National Youth Leadership Training

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National Youth Leadership Training
National Youth Leadership Training.svg
2011 06 13 5654.JPG (5847644860).jpg
Teams gather
OwnerBoy Scouts of America
CountryUnited States
 Scouting portal

National Youth Leadership Training, often called NYLT, is the current youth leadership development training offered by the Boy Scouts of America. The program is conducted by councils over six days for Scouts, Venturers, and Sea Scouts. The program became co-ed in 2010. This training is a part of the national organization's leadership training program.


Participants set off on an excursion at Camp Long Lake

In 1949 Scouts from 24 councils in 16 states formed a Junior Leader Training Troop at Philmont Scout Ranch for a forty day training program in leadership and Scoutcraft. In 1950 the "Junior Leaders' Training Course was developed to give intensive training in Scouting skills and techniques to select Explorers. Each is trained with the end in view that he in turn will train other junior leaders. The course has four parts. The first is centered around studying leadership methods, organization, patrol method, Explorer crews, troop meetings, and camping skills. The second part deals with teaching the same skills. The third sees the trainees actually living the patrol method, using the Scouting skills. The fourth part is devoted to a model junior leaders’ conference, and projects in nature lore, special Scoutcraft skills, emergency service, and personal and group service.” In 1952 at Philmont Scout Ranch 270 participants and at Schiff Scout Reservation 436 participants completed junior leader training camps. At Schiff the program lasted for twelve days, a practice that continued until 1972.[1] In 1974 the Boy Scouts of America published the Troop Leadership Development Staff Guide.[2] In 2009 the practice of adding names like Pine Tree and Golden Acorn to the program was supposed to end.[3] Some councils ignore that policy and use Grey Wolf, Top Gun National Youth Leadership Training, Golden Falcon NYLT, Timberline NYLT, and Brownsea NYLT.[4] In 2010 Boy Scout and Venturing youth leadership training merged and the curriculum language was modified to reflect the combined nature of the program.[5]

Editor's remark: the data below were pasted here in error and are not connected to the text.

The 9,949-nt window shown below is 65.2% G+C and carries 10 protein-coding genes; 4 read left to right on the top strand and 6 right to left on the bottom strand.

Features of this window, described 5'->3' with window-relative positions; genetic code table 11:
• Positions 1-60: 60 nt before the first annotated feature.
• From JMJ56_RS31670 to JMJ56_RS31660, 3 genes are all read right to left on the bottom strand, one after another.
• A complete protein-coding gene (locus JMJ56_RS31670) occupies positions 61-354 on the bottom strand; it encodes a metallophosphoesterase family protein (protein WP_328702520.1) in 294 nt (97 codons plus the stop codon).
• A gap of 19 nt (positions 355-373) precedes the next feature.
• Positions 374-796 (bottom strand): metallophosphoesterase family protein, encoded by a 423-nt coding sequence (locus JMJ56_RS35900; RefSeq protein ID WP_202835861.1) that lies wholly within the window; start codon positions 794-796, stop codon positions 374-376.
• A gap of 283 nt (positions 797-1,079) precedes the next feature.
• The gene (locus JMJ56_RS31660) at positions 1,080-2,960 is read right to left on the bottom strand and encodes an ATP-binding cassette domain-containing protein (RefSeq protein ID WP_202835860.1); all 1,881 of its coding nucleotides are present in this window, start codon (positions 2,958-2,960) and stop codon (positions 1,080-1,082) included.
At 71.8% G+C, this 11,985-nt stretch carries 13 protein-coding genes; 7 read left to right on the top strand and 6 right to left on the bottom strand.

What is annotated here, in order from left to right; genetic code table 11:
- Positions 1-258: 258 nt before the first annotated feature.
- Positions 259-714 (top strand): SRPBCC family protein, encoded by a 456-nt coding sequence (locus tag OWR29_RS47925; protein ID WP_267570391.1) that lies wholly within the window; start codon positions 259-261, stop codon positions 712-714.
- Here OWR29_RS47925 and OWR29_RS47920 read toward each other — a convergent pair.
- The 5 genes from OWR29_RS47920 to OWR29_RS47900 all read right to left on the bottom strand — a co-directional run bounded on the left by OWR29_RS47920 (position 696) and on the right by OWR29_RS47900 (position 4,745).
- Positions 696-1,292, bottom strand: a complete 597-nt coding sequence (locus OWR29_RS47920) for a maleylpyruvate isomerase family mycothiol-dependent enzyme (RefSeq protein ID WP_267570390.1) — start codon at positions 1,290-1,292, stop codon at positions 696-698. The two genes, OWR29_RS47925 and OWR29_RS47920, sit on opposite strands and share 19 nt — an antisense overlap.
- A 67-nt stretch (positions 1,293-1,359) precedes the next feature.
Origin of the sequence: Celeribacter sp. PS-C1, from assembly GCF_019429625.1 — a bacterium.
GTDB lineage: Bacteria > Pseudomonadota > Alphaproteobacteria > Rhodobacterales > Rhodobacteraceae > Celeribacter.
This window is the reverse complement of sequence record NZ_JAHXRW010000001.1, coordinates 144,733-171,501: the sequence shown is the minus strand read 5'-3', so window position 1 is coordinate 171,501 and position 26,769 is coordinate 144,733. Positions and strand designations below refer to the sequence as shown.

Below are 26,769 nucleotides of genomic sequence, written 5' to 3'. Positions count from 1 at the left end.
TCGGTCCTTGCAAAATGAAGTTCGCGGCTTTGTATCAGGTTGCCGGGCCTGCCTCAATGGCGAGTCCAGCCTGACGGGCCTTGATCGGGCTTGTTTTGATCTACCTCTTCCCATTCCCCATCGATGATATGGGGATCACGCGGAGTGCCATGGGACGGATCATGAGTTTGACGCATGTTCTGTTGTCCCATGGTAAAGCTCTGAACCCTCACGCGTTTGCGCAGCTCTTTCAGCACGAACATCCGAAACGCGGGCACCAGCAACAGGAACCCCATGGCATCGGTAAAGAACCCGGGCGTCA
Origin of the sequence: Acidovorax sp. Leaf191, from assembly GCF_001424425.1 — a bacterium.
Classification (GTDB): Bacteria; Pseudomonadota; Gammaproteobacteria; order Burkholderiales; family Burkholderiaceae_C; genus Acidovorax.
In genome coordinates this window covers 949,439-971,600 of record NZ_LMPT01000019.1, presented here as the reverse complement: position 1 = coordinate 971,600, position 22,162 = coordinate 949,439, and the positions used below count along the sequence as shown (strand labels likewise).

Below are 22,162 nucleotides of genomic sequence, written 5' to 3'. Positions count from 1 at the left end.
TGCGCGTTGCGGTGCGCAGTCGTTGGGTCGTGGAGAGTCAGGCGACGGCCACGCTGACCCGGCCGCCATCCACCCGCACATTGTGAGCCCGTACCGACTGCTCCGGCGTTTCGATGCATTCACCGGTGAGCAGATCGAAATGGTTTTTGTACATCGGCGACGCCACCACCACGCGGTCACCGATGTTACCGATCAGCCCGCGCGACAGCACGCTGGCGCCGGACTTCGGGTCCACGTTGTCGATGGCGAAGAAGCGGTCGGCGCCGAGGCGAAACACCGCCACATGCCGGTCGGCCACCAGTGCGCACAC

Participants are organized in teams of no more than eight, mirroring a typical local patrol and troop.[6](pStaff Guide-14) A staff member, called a troop guide, is assigned to each patrol (a team) to coach, mentor, and present some sessions and activities, much as a den chief would in a den of a pack.[6]:Day One-4 During the training the senior patrol leader performs the same function for the training cohort as a senior patrol leader does for a troop: running meetings and events, delegating responsibilities, assisting Scoutmasters, modeling learning, displaying leadership, and recruiting participation.[6](pStaff Guide-14) In addition to generally assisting the senior patrol leader, the assistant senior patrol leader is expected to oversee audiovisual support, guide the service patrol, inspect campsites, and prepare a model campsite. Some participants find the combination of technology and outdoor education problematic. [7] Administrative services and rule compliance are left to the adult supervision.[6](pStaff Guide-14) The training is presented either in a one-week format or can be split over two or three weekends. The program is often conducted at resident camps.[6](pStaff Guide-15)

Participants use Dutch ovens